Phil Nevin Probably Made The Right Decision To Send Judge Home
Updated: Oct 6, 2021
While watching the Wild Card Game on ESPN last night, one play seemed to gain a lot of attention. That was the decision by Phil Nevin, the Yankees third base coach, to send Aaron Judge home on a ball that hit the top of the green monster in center field. This wasn't an easy one, considering Judge started at first base after hitting an infield single. After the loss, Nevin began to take more heat and the decision only gained more and more traction. It's easy to spotlight the decision once Judge was thrown out. However, highly doubtful the reactions were able to account for all the variables, prior to the batted ball by Stanton and attempting to predict the future of the game to assume the scenario the Yankees may be in an inning or two later. Which eventually was a 6-1 ball game in the 8th inning. When the play happened a friend texted me and asked would I have sent him. And this was my response:
I think when you are able to think more about the entire dynamic of the Yankees offense and how they have performed lately, while also considering they are the road team and the Red Sox already knocked Gerritt Cole out of the game in the 3rd inning. I would actually consider this decision by Phil Nevin to be a good one. So here is the play below, courtesy of @BillyHeyen on twitter.
The first thing we will start with which is what was mentioned above and that was Gerritt Cole was pulled in the 3rd inning after giving up two home runs. One in the first inning to Xander Bogaerts and the second to Kyle Schwarber in the third. Then he gave up a single to Kike Hernandez and walked Devers. Plans and approaches are always going to change when your ace doesn't get the lineup even one and half times. Now you're already in your bullpen, prepared for anything to stop the bleeding. Next what needs to be stated is the Yankees are the road team here, not just any opposing stadium either. This is Fenway for playoff baseball. Now, this doesn't mean the odds are completely against the Yankees. I remember Mike Petriello stating in the ESPN 2 broadcast (overwhelming better than the ESPN broadcast with A-Rod for the record), that home teams only won 54% of regular-season games. So it doesn't mean much. But for playoff baseball, it matters maybe just a little bit more and there is comfort knowing you'll have that final chance in the 9th inning you can't be walk-off on. But let's state the obvious factors at play when the situation took place. One thing I would guarantee you is that in an elimination game, on the road, Nevin and Boone were discussing how aggressive they want to be on the bases with certain hitters at the plate. There are also these variables:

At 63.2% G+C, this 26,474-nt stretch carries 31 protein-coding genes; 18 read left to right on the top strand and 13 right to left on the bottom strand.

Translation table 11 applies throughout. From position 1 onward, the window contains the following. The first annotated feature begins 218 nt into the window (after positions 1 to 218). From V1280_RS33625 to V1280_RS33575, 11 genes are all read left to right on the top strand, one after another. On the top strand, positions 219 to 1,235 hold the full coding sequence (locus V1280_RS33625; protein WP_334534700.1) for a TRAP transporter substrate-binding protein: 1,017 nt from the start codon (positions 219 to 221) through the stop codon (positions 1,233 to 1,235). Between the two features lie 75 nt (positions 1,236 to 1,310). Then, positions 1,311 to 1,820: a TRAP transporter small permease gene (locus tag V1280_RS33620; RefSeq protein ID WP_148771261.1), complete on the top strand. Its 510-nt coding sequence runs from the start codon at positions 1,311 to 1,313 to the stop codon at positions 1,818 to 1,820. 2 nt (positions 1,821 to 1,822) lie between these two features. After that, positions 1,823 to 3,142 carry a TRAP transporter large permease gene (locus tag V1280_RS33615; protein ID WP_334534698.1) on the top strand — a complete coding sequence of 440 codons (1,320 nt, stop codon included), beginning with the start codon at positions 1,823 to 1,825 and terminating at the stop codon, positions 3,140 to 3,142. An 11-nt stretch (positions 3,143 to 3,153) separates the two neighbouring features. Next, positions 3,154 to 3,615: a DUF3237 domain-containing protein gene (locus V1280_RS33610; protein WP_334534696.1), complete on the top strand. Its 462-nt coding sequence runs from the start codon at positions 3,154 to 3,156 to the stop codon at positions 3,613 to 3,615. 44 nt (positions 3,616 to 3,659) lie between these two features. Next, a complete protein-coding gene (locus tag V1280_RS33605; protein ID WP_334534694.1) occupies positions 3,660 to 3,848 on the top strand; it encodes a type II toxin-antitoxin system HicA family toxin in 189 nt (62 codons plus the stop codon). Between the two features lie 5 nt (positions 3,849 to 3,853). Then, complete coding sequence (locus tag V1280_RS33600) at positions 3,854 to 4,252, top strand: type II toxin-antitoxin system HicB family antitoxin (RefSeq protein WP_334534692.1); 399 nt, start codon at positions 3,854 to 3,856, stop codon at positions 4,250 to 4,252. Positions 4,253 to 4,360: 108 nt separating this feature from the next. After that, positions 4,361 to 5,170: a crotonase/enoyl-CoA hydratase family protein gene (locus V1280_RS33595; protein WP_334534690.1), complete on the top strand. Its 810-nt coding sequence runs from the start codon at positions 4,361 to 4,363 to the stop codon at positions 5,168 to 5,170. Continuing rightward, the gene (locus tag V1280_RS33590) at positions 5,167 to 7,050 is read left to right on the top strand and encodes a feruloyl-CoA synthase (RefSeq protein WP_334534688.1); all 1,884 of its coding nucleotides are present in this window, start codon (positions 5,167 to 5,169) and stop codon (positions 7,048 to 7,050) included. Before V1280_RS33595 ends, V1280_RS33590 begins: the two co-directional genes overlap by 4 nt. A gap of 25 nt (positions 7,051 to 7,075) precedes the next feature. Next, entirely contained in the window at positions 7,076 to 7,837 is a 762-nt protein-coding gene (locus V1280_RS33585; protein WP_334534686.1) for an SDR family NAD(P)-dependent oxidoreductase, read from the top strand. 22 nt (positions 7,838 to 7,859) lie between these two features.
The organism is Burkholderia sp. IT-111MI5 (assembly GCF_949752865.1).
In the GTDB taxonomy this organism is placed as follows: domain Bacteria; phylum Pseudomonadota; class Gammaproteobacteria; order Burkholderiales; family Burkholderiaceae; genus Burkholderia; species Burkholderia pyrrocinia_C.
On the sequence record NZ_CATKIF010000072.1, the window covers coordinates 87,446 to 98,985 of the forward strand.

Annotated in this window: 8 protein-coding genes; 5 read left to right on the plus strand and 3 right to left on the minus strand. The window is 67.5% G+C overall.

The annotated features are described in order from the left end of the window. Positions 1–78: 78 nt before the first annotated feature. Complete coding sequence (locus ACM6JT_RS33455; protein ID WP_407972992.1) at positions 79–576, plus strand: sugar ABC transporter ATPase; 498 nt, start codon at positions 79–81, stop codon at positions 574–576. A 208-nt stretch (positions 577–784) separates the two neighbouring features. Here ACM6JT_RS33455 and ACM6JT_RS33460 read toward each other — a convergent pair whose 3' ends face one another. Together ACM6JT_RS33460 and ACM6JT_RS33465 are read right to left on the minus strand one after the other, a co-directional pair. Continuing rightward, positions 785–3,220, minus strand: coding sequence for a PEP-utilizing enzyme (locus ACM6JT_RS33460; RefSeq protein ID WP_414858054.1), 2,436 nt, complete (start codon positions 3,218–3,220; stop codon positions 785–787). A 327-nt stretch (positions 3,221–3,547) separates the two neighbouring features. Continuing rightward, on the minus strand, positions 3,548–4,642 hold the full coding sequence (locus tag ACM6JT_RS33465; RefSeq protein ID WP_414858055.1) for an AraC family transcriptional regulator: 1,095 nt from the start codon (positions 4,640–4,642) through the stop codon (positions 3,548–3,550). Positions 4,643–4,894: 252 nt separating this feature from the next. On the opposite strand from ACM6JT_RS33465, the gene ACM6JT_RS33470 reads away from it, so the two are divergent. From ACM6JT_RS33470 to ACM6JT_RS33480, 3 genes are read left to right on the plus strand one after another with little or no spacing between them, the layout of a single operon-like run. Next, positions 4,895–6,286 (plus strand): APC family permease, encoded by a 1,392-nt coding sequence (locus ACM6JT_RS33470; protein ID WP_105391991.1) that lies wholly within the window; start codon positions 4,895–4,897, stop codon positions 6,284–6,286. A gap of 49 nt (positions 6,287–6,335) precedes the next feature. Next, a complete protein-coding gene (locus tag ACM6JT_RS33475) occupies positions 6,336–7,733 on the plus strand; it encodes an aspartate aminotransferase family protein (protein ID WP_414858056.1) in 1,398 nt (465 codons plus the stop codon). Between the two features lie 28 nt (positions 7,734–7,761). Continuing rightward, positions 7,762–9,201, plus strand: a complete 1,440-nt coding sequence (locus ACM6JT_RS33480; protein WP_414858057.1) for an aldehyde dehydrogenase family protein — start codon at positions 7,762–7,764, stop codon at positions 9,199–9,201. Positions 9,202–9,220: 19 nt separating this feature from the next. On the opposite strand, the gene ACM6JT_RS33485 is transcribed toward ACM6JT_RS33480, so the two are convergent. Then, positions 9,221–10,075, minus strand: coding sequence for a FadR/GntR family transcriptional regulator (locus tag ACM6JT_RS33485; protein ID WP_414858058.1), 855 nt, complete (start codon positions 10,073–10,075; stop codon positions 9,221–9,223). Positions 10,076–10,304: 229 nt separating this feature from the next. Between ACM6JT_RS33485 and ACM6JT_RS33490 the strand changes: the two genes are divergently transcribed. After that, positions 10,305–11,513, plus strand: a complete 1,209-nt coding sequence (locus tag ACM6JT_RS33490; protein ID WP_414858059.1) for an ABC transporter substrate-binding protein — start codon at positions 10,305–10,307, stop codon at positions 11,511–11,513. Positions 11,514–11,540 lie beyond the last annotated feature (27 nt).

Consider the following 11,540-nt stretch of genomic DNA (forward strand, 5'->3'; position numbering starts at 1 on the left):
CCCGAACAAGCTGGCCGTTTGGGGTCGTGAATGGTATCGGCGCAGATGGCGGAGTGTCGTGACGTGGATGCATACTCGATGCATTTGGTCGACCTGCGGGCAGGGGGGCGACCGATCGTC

Joey Gallo, this is his stat line since September 1st. Hitting .179 and 53% of those hits were home runs. As you can see he is more likely to strike out than any other possible outcome. Those home runs have inflated his wRC+.
And if you look even more recently at his performance since September 19th, it's even worse. Pairing a lot of weak contact (84.2 average exit velo) and very high strikeout rate (38.6%). Gallo had the highest strikeout rate in the league this year. He finished the game 0-4.
The remaining offense outside of the top three (Rizzo, Judge and Stanton) have really not been there other than Gio Urshela. Let's go down the lineup's performance since September 1st.
Gleybar Torres, had been his best stretch of the season. But on the year a 94 wRC+ and he finished the game 0-4.
Brett Gardner, he's been average. Not gonna hurt you, but hasn't been good this year. Hitting .222, 93 wRC+ and less than .700 OPS.
Gio Urshela, been a down year for him.
Kyle Higashioka, who everyone knows is a defense-first catcher.
Andrew Velasquez, I honestly didn't know you could have a negative wRC+.
Let's look at the actual baserunner though. Aaron Judge. He isn't slow, he is slightly above average when it comes to sprint speed. He wasn't waving home Gary Sanchez or even Stanton.
If there is anything you want to attempt to critique Nevin on, is maybe he decided a little too late to get Judge going on sending him home. Which this angle sort of captures, you can't see where Judge is when Nevin begins to send him so it is not a good angle.
Overall, the decision to send Judge was the right one. The Red Sox executed a perfect relay with elite positioning and backup by Kike Hernandez in center field, then making a good throw to Xander Bogaerts who made an absolutely perfect throw. But it really came down to three criteria to make this a good decision:
Red Sox offense already humming, knocked Cole out in third inning.
Yankees best three hitters already had AB's once this play happened. Stanton hit the ball and Judge was the runner. Rizzo led inning off with HR.
Lastly, the remainder of the Yankees offense has been lackluster and the bottom two in the lineup are almost automatic outs. The Yankees needed to take the chance to cut the game to a one-run lead for the Red Sox. It didn't work out, and it can't always work out.